President Trump “came out against bigotry, against racism, against hatred” after the deadly violence in Charlottesville, Va. — but nothing he says will ever silence some of his critics, former House Speaker Newt Gingrich reacted. More than a dozen people were injured and one woman was killed amid clashes between white nationalists and counter-protesters at the Charlottesville rally on Saturday. Two police officers monitoring the situation via a helicopter were also killed when their aircraft crashed. As the events unfolded, President Donald Trump spoke out and condemned the violence on “many sides.” Those remarks led to an outcry that Trump didn’t forcefully speak out against the white nationalists and the president received criticism from those on the left and right.
But Gingrich said that he thought the president spoke appropriately, arguing that the comments were not “particularly inappropriate or particularly weak.” Trump said bigotry and violence are “un-American,” Gingrich said on “The Story with Martha MacCallum” Monday night. “But clearly there was a hunger for him to use the specific phrases about white supremacists and about the KKK and about Nazis. He came back today (Monday afternoon), he said every single thing that his critics on the left want. So now you have crowds that are saying ‘well, he didn’t say it soon enough.’ I just want to suggest to you – there’s an anti-Trump movement in this country that will never, ever be satisfied as long as he’s president.”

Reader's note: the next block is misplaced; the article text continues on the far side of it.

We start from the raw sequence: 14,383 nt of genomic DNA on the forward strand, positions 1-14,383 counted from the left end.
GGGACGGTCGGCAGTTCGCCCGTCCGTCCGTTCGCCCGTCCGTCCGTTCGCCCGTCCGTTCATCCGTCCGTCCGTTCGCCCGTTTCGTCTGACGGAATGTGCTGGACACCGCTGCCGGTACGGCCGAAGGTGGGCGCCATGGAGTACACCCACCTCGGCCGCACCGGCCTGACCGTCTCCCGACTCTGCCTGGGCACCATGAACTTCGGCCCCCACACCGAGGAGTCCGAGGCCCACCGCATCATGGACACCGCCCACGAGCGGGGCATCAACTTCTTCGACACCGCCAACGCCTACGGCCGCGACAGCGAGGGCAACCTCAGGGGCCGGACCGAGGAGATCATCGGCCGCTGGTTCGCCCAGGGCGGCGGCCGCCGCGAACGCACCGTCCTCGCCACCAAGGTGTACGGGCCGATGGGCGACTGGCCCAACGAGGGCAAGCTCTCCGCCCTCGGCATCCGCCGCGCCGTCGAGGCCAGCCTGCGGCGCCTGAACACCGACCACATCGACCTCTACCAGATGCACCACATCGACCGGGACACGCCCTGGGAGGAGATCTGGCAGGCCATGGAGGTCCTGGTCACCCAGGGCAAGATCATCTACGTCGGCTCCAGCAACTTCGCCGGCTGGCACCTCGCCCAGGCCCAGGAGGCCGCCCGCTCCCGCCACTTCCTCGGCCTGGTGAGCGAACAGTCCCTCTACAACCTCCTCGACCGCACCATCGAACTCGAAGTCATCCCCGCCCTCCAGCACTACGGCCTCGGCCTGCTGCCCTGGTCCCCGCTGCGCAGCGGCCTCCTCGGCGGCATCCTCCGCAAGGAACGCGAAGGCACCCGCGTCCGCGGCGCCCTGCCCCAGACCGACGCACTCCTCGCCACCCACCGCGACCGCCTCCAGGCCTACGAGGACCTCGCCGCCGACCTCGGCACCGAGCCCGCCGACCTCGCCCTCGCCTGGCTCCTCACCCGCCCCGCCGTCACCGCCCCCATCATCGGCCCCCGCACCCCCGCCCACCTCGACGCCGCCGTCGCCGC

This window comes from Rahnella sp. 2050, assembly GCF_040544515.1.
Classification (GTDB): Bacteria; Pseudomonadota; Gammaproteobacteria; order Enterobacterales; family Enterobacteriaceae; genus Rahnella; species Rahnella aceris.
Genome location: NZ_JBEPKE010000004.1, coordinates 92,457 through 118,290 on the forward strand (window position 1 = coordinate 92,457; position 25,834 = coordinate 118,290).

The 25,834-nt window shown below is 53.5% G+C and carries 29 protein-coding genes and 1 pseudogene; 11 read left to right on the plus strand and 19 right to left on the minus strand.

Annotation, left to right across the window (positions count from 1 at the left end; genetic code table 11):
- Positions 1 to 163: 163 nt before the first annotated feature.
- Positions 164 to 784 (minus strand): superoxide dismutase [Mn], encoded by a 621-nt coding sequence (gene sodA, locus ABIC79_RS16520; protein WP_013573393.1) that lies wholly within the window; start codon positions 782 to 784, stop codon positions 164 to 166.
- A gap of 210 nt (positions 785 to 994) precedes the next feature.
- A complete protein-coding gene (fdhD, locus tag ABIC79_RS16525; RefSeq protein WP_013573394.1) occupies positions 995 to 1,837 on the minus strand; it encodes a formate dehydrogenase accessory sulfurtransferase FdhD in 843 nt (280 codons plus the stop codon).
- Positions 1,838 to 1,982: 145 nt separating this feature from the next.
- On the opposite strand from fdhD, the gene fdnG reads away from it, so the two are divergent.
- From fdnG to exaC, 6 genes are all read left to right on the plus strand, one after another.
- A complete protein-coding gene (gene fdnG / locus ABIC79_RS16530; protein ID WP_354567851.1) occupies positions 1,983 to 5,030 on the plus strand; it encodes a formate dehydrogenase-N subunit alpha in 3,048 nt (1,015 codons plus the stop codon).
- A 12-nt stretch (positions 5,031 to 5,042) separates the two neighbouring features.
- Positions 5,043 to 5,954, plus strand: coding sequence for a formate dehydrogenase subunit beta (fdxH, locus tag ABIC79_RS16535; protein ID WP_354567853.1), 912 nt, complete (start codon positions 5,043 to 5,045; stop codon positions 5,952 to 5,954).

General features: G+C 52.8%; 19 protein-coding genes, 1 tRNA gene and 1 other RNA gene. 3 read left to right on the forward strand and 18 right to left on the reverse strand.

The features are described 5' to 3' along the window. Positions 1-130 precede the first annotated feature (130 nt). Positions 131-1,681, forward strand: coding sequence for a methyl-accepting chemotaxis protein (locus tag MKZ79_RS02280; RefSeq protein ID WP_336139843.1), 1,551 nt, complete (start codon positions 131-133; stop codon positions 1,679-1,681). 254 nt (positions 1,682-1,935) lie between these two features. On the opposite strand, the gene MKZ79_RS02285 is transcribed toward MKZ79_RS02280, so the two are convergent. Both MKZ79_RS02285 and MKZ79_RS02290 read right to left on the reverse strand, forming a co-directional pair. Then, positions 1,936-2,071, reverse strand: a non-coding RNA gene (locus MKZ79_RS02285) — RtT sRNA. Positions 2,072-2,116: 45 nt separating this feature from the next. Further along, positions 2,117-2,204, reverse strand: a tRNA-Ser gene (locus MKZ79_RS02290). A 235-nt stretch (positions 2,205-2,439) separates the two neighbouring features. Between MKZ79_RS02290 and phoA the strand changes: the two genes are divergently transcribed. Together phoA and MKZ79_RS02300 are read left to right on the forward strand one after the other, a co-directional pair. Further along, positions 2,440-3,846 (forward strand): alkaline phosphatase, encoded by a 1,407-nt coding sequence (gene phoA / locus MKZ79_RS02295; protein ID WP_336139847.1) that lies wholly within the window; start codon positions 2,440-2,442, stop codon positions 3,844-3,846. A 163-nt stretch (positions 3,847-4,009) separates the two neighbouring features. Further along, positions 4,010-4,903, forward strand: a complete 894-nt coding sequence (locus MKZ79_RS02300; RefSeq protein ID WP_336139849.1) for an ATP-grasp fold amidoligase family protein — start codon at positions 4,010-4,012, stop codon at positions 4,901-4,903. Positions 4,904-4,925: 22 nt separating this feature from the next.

The reasons for the violence, Gingrich, a Fox News contributor argued, are “deep.”
“I think the gap in the country right now is that deep and that real,” he said. “I think the people on the left have a radically different vision of America’s future than traditional Americans. And I think there’s a small element on the right – which has been there for a long time – which is genuinely crazy. “And let me say this, as a historian, Nazism was an anti-Christian, totalitarian, anti-Semitic evil. Any person who tells you that they are a neo-Nazi is telling you they’re signing up for evil. And I think we have every right as a country to decide that we’ll do everything we can to make it impossible to have an effective Nazi movement in this country, just as we should have an effective anti-Ku Klux Klan movement, which is focused, in a way, against Americans.” But, Gingrich argued, Trump has denounced racism before Saturday’s events.
“By the way, remember, it’s Donald Trump who, last year, in the campaign, repudiated David Duke, he repudiated the KKK and in his inaugural, he said ‘all of us bleed the same color’ and ‘to be racist is to be un-American,’” Gingrich said. “We ought to be a country focusing on the future,” Gingrich said, “not a country frothing at the mouth about the past.”